COSMETIC TOWN JOURNAL



Can Scalp Cooling Help With Hair Loss From Chemotherapy?

Posted March 08, 2017
Can scalp cooling help with female hair loss due to chemotherapy

It was announced in December of last year that a scalp-cooling system helps prevent hair loss in patients with breast cancer that are undergoing chemotherapy. This announcement was made by researchers at the San Antonio Breast Cancer Symposium as a new medical option for female hair loss and treatment.

According to the lead author of the research project, Dr. Julie Rani Nangia of Baylor College of Medicine in Houston, “Scalp cooling devices are highly effective and should become available to women with breast cancer receiving chemotherapy.”

Dr. Nangia explained that the technology used in the scalp-cooling system lowers the scalp temperature which serves to lessen the blood flow to the hair follicles. According to the doctor, other studies have shown this treatment to reduce the hair loss in patients with cancer currently undergoing chemotherapy.

The SCALP Trial (Scalp Cooling Alopecia Prevention) took place at seven medical centers with 235 women taking part in the trial. All of the women had stage 1 or 2 breast cancer and they were also due to have 4 rounds or more of chemotherapy with taxane or anthracycline. Both anthracycline and taxane are known to cause hair loss. When it came time to start the study, the patients were assigned no scalp-cooling or to have scalp-cooling with the Orbis Paxman Hair Loss Prevention System (OPHLPS) which is still considered experimental. The assignments for each patient were made randomly.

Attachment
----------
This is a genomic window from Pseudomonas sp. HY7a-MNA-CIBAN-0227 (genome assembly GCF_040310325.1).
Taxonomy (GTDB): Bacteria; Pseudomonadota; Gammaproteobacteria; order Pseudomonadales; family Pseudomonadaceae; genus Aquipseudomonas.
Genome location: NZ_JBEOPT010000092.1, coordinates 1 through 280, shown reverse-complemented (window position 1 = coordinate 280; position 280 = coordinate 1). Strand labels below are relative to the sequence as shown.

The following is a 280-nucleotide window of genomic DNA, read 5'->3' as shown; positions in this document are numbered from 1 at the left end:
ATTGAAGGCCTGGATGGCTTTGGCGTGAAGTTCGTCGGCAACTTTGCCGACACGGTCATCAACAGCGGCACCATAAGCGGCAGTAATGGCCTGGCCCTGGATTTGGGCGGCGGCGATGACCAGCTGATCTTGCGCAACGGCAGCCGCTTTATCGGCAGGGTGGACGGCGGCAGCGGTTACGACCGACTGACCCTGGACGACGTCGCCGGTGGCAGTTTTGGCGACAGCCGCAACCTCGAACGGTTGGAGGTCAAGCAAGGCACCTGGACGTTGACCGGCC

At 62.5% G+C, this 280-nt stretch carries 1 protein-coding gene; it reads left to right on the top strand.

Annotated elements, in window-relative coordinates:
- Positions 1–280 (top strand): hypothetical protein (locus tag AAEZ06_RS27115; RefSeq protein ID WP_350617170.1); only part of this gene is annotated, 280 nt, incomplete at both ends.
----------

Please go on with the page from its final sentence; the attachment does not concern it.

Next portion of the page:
The system has a “cold cap” and it is placed on the head of the patient during chemotherapy. The cooling treatment was done for 30-minutes before and during the chemotherapy as well as for a 90-minute period following the chemo treatment. Dr. Nangia and her team were so happy with the results from the scalp-cooling device that they made the decision to end the study and release the data to the public.

At the time the decision was made to stop the study, 95 cooling group patients and 47 patients that were in the non-cooling group had finished at least 4 chemotherapy cycles. The results showed that 48 cooling group patients kept their hair (50.5%) while none of the non-cooling group patients kept their hair. There were some side effects including dizziness, headaches and nausea. Of the group that used the “cold cap”, most of them found the cap to be comfortable to wear during the treatment. The women who took part in the trial study will be followed for five years in order to monitor any recurrence of cancer as well as their overall survival rate.

The makers of the OLPHS system, Paxman, are currently waiting for clearance from the FDA to market the device.

MA

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